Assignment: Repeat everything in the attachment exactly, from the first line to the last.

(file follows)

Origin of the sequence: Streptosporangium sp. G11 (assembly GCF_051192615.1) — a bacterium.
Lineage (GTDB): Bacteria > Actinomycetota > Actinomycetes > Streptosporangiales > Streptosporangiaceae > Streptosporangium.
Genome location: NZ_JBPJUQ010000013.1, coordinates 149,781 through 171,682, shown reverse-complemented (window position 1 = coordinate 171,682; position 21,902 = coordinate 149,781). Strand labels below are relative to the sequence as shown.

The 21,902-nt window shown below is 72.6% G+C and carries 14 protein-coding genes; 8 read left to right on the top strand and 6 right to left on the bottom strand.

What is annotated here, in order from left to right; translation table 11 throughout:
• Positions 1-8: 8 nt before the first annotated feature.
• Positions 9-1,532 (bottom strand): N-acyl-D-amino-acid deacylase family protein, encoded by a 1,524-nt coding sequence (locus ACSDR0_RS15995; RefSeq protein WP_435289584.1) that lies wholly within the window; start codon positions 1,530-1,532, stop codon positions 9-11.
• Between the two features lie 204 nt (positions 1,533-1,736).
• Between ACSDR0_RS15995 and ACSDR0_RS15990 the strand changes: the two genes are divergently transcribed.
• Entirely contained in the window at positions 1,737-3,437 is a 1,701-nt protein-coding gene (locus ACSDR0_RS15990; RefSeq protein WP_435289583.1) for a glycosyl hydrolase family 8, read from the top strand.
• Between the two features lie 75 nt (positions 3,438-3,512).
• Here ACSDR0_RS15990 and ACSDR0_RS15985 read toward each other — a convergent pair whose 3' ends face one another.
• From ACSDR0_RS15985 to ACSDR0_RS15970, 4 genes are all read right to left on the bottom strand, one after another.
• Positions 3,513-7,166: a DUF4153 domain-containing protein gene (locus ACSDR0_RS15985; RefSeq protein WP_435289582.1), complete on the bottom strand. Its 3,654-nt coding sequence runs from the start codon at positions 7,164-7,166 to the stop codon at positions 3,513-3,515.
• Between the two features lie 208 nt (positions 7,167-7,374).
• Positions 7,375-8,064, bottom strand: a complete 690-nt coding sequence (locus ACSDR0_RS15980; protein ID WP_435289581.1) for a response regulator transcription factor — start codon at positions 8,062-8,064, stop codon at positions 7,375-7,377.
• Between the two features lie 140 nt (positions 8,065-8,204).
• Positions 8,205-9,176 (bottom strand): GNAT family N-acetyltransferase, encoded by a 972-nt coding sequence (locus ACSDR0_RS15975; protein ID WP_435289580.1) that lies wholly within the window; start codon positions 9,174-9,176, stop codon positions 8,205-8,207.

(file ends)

Origin of the sequence: Streptosporangium sp. G11 (assembly GCF_051192615.1) — a bacterium.
Lineage (GTDB): Bacteria > Actinomycetota > Actinomycetes > Streptosporangiales > Streptosporangiaceae > Streptosporangium.
Genome location: NZ_JBPJUQ010000013.1, coordinates 149,781 through 171,682, shown reverse-complemented (window position 1 = coordinate 171,682; position 21,902 = coordinate 149,781). Strand labels below are relative to the sequence as shown.

The 21,902-nt window shown below is 72.6% G+C and carries 14 protein-coding genes; 8 read left to right on the top strand and 6 right to left on the bottom strand.

What is annotated here, in order from left to right; translation table 11 throughout:
• Positions 1-8: 8 nt before the first annotated feature.
• Positions 9-1,532 (bottom strand): N-acyl-D-amino-acid deacylase family protein, encoded by a 1,524-nt coding sequence (locus ACSDR0_RS15995; RefSeq protein WP_435289584.1) that lies wholly within the window; start codon positions 1,530-1,532, stop codon positions 9-11.
• Between the two features lie 204 nt (positions 1,533-1,736).
• Between ACSDR0_RS15995 and ACSDR0_RS15990 the strand changes: the two genes are divergently transcribed.
• Entirely contained in the window at positions 1,737-3,437 is a 1,701-nt protein-coding gene (locus ACSDR0_RS15990; RefSeq protein WP_435289583.1) for a glycosyl hydrolase family 8, read from the top strand.
• Between the two features lie 75 nt (positions 3,438-3,512).
• Here ACSDR0_RS15990 and ACSDR0_RS15985 read toward each other — a convergent pair whose 3' ends face one another.
• From ACSDR0_RS15985 to ACSDR0_RS15970, 4 genes are all read right to left on the bottom strand, one after another.
• Positions 3,513-7,166: a DUF4153 domain-containing protein gene (locus ACSDR0_RS15985; RefSeq protein WP_435289582.1), complete on the bottom strand. Its 3,654-nt coding sequence runs from the start codon at positions 7,164-7,166 to the stop codon at positions 3,513-3,515.
• Between the two features lie 208 nt (positions 7,167-7,374).
• Positions 7,375-8,064, bottom strand: a complete 690-nt coding sequence (locus ACSDR0_RS15980; protein ID WP_435289581.1) for a response regulator transcription factor — start codon at positions 8,062-8,064, stop codon at positions 7,375-7,377.
• Between the two features lie 140 nt (positions 8,065-8,204).
• Positions 8,205-9,176 (bottom strand): GNAT family N-acetyltransferase, encoded by a 972-nt coding sequence (locus ACSDR0_RS15975; protein ID WP_435289580.1) that lies wholly within the window; start codon positions 9,174-9,176, stop codon positions 8,205-8,207.